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Rhetoric

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  • 1. Rhetoric The art of persuasion
  • 2. Why Art? • Rhetoric has a ‘poetic’, ‘aesthetic’ and moral element. • What works in one circumstance will not work in another • Ambiguity of human speech is the key to rhetoric
  • 3. A brief history • 5th BC teacher of Tisias (who Courtier of Hieron In Syracuse. • Introduction; narration; argument; digression and epilogue • Giorgias emigrated to Athens and worked as a rhetoric teacher training ‘citizens’ for politics and court cases. The first ‘sophist’ Corax Giorgias • Put some order to rhetoric as a ‘teachable’ skill’. • Ethos, Pathos and LogosAristotle Cicero
  • 4. Ethos • Ethos: the foundation, the connection between you and your audience: Can I trust you? Are you like us? • JFK was a berliner; • Bill Clinton: ‘I feel your pain’ • ‘Any woman who understands the problems of running a home will be nearer to understanding the problems of running a country.’ Margaret Thatcher
  • 5. Human, civic and community • Friends, Romans, Countr ymen, lend me your ears………. I am no orator as Brutus is, but as you know me all, a plain blunt man, that love my friend,
  • 6. Logos: • Beyond reasonable doubt. Logos is not always logic. • For Aristotle, sounding reasonable is not the same as possessing reason. • Enthymemes, cultural scripts and beliefs are all important…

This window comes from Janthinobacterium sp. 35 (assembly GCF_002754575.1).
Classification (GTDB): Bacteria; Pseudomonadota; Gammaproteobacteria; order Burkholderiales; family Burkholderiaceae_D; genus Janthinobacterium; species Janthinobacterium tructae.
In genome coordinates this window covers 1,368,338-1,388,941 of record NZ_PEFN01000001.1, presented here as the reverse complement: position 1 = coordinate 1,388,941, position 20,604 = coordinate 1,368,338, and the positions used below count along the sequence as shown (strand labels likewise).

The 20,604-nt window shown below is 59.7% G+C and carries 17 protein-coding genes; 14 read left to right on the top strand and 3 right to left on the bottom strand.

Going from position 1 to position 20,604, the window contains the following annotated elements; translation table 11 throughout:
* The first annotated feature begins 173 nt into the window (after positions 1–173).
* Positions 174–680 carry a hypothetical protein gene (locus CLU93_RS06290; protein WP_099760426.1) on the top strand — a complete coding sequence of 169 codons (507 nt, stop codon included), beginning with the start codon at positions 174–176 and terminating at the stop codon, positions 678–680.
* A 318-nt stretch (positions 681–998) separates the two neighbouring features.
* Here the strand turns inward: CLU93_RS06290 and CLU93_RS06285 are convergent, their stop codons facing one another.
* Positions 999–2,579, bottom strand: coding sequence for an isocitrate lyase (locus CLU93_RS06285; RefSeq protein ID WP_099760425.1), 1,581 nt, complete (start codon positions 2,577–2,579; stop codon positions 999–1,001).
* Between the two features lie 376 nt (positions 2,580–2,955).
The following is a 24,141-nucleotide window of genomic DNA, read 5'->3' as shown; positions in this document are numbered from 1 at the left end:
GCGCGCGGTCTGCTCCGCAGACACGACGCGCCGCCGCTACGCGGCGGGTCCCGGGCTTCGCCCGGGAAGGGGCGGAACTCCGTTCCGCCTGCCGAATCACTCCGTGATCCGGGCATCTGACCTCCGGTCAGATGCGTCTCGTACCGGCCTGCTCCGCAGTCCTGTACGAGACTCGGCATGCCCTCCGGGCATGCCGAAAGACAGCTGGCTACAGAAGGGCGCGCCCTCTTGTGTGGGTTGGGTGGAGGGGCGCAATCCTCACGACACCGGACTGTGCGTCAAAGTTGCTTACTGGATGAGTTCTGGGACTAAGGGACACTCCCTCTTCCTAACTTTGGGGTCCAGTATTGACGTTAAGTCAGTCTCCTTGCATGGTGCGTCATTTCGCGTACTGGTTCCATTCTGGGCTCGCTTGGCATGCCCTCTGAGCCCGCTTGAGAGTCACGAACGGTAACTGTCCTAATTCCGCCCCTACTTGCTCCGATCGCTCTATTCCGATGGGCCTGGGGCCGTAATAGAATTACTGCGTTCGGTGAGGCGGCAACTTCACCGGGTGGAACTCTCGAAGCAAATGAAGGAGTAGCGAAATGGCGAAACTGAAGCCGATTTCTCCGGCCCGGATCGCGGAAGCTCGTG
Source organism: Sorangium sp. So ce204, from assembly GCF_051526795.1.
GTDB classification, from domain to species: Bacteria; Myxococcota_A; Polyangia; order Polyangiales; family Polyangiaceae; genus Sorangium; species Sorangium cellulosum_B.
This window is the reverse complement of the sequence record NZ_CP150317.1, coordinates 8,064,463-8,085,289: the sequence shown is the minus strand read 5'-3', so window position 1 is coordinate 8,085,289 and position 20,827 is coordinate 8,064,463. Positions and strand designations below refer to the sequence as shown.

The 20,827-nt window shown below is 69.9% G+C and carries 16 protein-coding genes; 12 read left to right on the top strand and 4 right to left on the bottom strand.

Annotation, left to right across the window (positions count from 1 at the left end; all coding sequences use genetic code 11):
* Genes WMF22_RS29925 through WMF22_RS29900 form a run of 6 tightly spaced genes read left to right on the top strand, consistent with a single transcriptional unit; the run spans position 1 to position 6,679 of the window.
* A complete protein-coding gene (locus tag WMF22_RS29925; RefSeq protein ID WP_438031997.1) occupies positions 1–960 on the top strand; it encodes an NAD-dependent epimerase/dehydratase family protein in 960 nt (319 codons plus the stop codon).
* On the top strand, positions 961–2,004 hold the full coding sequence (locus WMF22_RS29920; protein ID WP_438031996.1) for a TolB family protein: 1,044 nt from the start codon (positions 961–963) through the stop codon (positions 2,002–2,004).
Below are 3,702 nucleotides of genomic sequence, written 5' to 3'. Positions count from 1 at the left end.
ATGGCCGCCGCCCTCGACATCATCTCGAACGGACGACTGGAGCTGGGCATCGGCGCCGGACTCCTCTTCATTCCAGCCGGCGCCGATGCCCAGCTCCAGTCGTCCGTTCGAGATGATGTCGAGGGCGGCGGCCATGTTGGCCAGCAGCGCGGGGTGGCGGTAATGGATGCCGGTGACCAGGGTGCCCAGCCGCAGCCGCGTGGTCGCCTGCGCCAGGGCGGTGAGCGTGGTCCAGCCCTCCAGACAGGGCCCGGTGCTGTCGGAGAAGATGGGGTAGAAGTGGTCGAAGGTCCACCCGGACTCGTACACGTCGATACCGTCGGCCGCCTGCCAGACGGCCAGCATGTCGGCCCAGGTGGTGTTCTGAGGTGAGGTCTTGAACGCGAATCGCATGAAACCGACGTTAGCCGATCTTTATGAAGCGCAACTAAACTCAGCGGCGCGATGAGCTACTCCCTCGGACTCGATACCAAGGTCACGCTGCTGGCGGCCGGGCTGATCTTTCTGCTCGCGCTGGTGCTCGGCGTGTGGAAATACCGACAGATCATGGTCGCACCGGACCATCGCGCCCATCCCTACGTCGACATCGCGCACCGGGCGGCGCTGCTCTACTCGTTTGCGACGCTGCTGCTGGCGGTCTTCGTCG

• 7. Before the Iraq war • Iraq was constantly compared to Nazi Germany • Party treasurers are compared to Andalucian ERE’s • Logos is about persuasion not truth.
  • 8. Pathos: Make them laugh, make them cry, make them agree… • Pathos appeals to emotion, shared emotion, and here’s a fine example: • Emotions provide the structure for most cognition. Without emotions, there is no thought. Blair on Diana's death
  • 9. Pathos • ‘Tricky Dickie’ Nixon resorted to Checkers, the dog the dog after being accused of illegal financing
  • 10. • Winston Churchill famously spent ‘most of his adult life preparing impromptu (spontaneous) speeches.’
  • 11. Activity Mind Heart Hand